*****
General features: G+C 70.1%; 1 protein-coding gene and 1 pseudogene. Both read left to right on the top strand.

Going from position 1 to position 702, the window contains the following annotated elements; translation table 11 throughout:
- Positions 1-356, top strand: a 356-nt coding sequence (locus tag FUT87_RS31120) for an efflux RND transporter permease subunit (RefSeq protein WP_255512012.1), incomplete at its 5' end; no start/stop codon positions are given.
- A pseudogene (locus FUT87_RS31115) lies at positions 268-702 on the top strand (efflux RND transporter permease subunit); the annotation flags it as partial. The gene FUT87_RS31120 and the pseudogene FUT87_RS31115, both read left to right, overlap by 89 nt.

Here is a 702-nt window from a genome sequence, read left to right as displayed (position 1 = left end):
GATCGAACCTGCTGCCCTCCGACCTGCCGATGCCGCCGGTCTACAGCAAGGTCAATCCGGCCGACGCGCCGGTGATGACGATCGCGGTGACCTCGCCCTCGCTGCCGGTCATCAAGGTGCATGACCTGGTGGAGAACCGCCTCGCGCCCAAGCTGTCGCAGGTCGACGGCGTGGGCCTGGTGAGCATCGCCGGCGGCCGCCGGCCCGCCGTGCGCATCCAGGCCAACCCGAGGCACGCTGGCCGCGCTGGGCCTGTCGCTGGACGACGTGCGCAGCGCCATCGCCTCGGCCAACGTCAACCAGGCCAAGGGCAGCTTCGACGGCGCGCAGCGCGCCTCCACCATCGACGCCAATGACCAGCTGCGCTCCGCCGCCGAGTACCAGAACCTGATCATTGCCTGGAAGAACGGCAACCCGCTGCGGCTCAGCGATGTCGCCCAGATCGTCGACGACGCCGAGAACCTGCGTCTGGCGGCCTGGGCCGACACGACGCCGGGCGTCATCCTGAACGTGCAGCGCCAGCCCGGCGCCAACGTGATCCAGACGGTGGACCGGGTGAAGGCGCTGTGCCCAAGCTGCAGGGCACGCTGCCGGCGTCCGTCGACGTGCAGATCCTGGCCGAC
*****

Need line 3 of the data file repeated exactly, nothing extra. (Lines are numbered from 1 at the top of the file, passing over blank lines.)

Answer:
- Positions 1-356, top strand: a 356-nt coding sequence (locus tag FUT87_RS31120) for an efflux RND transporter permease subunit (RefSeq protein WP_255512012.1), incomplete at its 5' end; no start/stop codon positions are given.